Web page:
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The US Secretary of State gave a war-time rock performance at a bar in Kyiv, leaving some Ukrainians scratching their heads

Matthew Loh   

The US Secretary of State gave a war-time rock performance at a bar in Kyiv, leaving some Ukrainians scratching their heads
  • Antony Blinken gave Ukrainians a performance of "Rockin' in the Free World" at a bar on Tuesday.
  • But his jam session wasn't well-received by all, with some local politicians slamming Blinken.

US Secretary of State Antony Blinken cut loose after a series of meetings with Ukrainian officials on Tuesday by performing Neil Young's "Rockin' in the Free World" at a bar in Kyiv.

The four-and-a-half-minute performance received mixed reviews in Ukraine, with several local politicians panning Blinken's guitar rock-out as insensitive amid a renewed Russian offensive in Kharkiv.

Blinken sat among an entourage of officials in the Barman Dictat, a hot spot in the capital, before the Ukrainian band 19.99 invited him onstage as a "biggest friend of Ukraine."

Slinging a crimson electric guitar onto his shoulder, Blinken told the crowd he knew they were facing a "really, really difficult time."

"Your soldiers, your citizens, particularly in the northeast, in Kharkiv, are suffering tremendously," he said. "But they need to know, you need to know. The United States is with you. So much of the world is with you and they're fighting not just for a free Ukraine, but for the free world. And the free world is with you, too."

The US top official strummed slowly as the band joined him. They launched into song, with Blinken occasionally leaning into his mic to sing the chorus of Young's rock hit.

This performance may have been part of Blinken's push to bring music into official foreign affairs. In September, the US State Department under Blinken launched the Global Music Diplomacy Initiative, which he commemorated with a performance of "I'm Your Hoochie Coochie Man" by Muddy Waters.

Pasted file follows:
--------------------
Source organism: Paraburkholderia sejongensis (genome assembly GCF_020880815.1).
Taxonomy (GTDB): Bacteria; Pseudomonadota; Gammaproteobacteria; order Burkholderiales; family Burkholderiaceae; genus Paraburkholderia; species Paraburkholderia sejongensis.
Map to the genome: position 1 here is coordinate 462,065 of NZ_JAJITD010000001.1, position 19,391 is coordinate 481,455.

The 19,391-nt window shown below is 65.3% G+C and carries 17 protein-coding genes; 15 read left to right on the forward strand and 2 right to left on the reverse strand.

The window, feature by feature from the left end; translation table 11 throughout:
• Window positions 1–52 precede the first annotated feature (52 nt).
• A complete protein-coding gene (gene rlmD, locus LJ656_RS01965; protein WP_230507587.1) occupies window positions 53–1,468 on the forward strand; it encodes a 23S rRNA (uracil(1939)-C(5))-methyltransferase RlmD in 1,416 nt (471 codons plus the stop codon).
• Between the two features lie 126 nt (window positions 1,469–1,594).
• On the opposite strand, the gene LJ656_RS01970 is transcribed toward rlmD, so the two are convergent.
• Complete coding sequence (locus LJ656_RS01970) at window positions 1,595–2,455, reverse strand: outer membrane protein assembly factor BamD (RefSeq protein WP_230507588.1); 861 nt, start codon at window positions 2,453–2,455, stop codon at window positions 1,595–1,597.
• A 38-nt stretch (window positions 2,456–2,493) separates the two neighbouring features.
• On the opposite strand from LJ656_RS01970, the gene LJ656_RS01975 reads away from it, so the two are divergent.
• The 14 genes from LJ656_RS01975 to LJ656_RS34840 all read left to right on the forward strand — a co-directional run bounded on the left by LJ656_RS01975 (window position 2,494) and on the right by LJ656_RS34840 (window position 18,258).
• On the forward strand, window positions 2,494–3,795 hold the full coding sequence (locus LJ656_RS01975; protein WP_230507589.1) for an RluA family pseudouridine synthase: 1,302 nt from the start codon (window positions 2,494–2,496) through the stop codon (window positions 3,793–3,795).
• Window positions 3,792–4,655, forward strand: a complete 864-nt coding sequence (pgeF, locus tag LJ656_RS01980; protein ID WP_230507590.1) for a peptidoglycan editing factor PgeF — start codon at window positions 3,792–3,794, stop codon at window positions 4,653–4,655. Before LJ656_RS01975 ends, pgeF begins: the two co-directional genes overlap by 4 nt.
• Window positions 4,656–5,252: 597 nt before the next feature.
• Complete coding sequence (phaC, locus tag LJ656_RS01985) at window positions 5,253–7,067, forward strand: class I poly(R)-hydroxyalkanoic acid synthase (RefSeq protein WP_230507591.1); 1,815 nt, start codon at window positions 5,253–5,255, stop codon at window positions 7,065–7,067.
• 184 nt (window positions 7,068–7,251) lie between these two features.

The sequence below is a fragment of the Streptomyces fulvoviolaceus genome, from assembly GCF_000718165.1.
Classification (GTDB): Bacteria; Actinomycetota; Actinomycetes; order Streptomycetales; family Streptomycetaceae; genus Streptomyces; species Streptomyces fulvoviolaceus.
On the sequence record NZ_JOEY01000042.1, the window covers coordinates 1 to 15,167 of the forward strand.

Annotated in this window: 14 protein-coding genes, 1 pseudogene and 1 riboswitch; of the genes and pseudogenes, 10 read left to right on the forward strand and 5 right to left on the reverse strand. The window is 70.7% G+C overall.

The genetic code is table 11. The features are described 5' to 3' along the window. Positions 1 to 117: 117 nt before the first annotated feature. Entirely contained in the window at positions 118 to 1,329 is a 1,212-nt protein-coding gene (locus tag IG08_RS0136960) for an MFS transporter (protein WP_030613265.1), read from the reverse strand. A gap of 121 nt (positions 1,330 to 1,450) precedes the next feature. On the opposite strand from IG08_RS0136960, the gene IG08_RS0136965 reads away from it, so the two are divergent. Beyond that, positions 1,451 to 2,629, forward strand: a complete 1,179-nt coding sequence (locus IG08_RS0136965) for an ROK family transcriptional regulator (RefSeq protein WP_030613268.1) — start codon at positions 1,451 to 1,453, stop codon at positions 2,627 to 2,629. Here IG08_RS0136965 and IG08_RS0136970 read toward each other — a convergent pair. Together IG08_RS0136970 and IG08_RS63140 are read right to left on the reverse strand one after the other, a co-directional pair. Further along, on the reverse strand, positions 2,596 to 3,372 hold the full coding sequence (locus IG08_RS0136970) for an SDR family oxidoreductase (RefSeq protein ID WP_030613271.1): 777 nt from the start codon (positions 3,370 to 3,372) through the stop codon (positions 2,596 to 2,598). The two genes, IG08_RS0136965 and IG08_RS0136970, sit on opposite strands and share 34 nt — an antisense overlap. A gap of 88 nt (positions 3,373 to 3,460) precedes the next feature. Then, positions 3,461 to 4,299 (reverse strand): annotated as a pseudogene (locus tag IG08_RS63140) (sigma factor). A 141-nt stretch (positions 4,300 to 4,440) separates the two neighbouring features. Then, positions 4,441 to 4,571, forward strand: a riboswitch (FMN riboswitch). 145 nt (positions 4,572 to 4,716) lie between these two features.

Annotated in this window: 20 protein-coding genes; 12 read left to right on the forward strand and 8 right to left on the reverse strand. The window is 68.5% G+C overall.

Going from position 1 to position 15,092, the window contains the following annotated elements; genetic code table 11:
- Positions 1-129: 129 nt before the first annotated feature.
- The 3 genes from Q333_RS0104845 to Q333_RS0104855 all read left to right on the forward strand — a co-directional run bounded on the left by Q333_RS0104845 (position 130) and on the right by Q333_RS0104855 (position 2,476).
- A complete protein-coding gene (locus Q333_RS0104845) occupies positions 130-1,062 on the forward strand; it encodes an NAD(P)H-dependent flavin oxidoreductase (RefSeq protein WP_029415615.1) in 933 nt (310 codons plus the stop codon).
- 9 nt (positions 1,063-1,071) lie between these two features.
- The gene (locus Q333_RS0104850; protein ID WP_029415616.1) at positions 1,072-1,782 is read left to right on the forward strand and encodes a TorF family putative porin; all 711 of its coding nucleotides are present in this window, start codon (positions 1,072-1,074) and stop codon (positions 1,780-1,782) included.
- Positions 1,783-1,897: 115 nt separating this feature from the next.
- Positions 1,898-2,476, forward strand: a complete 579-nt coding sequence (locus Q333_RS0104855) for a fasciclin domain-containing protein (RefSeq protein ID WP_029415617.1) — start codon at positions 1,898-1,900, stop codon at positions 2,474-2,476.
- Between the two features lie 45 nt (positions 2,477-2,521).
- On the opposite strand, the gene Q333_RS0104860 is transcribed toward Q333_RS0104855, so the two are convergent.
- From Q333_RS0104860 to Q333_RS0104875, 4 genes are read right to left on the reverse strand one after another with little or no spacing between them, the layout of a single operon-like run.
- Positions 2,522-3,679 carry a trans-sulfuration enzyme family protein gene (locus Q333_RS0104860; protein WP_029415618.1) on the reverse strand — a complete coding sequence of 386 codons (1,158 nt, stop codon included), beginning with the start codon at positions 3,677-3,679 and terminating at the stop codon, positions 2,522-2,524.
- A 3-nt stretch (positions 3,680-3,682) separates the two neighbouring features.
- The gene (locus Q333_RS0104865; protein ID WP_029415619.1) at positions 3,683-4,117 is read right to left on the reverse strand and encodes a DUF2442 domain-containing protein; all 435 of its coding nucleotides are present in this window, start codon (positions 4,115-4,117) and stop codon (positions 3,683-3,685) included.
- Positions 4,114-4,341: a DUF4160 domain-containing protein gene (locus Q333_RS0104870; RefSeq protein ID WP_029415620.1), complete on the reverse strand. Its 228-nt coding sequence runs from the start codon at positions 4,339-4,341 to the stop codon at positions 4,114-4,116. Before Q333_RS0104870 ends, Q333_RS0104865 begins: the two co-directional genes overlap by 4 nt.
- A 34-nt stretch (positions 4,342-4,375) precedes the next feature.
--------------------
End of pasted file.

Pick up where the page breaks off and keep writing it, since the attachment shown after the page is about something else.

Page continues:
'Tactless and inappropriate'

The war-time guitar diplomacy was soon met with social media backlash from Ukrainian observers and politicians, who questioned the timing of the performance as Kyiv's troops struggled to hold off Russia's advance in the northeast.

"The message is easy to understand. But it doesn't resonate," Ukrainian parliamentarian Bohdan Yaremenko wrote on Facebook,

Yaremenko pointed to US support for Ukraine no longer being guaranteed, with a monthslong delay of aid that crippled Ukraine on the battlefield and Trump hinting he may tell Kyiv to negotiate with Russia if he's elected.

"For ten years, we've been explaining to the free world that we are defending it too," he wrote.

Oleg Simoroz, a Ukrainian veteran who lost both of his legs in the war, criticized the performance as "simply tactless and inappropriate."

"So many people die every day because we don't have enough weapons and enough support from our allies," he wrote.